Kristi Maxwell

an extinction

if we budget grief          if grief deputizes cynicism

did we invent yet the cipher we will need

we’ve underutilized difference

if we were just feeding-tube diligent

if we were pertinent wives          even just self’s rhyme

illnesses meter the spine’s neglected line          we slump inside the music


we let the erstwhile rift lessen                   yet urge eiders’ quibble

with Neptune                   preferring his substitute in Greece

                  with empire’s whim, we turn

swift reviews suggest systemic repressive tendencies

we issue quizzes         require five similes refiguring dependence

if perfect, we permit thirst         we insist we’ll even quench it                  yet never yet did

an extinction

suppose we guess by cost who’s to occupy those houses

we keep to hopscotch boxes, though eyes go out, covetous

the coup to bust up the techy web goes south—cue the test tube few vow to egg

success’s photo op’s just bosses, though ought be us, too—go vote

gesso wets the guest, but the guest botches the job, yet gets quotes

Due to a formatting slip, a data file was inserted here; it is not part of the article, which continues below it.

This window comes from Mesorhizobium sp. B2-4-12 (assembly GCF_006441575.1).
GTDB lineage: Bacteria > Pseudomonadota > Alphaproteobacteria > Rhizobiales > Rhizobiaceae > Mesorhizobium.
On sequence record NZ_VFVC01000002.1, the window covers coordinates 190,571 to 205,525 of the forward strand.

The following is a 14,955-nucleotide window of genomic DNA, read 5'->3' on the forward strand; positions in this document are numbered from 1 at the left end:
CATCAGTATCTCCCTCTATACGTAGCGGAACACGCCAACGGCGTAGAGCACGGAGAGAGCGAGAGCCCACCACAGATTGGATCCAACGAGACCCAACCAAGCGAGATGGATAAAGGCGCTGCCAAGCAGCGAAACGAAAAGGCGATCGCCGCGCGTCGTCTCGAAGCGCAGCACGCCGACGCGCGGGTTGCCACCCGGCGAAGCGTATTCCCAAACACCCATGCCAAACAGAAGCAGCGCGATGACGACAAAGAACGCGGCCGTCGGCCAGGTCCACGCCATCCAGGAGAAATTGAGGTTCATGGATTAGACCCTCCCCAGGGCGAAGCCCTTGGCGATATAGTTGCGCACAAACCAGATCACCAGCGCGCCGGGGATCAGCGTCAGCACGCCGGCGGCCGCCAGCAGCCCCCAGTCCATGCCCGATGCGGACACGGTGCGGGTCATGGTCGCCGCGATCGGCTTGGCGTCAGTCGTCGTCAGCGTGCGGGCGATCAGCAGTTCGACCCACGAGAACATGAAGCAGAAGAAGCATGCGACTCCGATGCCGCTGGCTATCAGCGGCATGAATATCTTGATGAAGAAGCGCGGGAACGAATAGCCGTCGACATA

to buy, buy, buy, coos, “so bespoke,” queues to see chests of sought coffee,

hutches of scotch—they suggest, “the hobby chooses you”

touché                  toss up: exposes you best: the jukebox, the quest?

an extinction

I’m psychic         I say
Psychosis is a map’s daddy         (oh how my id shows)
A spooky compass hijacks a map         so aid’s amiss
I show chamois chamois         I show oaks a box of oak
Oak-mad, I ask: is FOMO a fad?
My ax asks: may I hack away? may I dam a maw(k)ish womb?
            (body as chasm        soma as chaff)
Doom is a sad comma         has a wish: may my hook hook
a vapid mass         a sick-ish pod                  jizz’s spam

If I avoid asps’ jaws, wisdom-awash, I ask if I may pass days off
as sad food         shock shook off whimsy                   (bad bash)

A note on process: These pieces are part of a series of lipograms, writing that excludes one or more letters. The poems take as their starting place the names of endangered species and emerged out of a desire to manage my own climate despair. Specifically, I’m working with modified beautiful outlaws, which I’ve named “extinctions” (lipograms that do not use the letters in the subject’s name—in this case, the name of the endangered species), to explore what happens when what is endangered is instead absent—gone. The piece “Cheetah,” for instance, uses 21 of 26 letters, all but “a,” “c,” “e,” “h,” and “t,” so no articles, no cats, no being, no are or were or was, no choice, etc. (no etc.). The formal strategy of the lipogram nods to the global trends regarding climate change and strategies of elimination (eliminating carbon emissions, red meat consumption, plastic, etc.).

KRISTI MAXWELL is the author of seven books of poems, including My My (Saturnalia Books, 2020) and Bright and Hurtless (Ahsahta Press, 2018). She is an associate professor of English at the University of Louisville.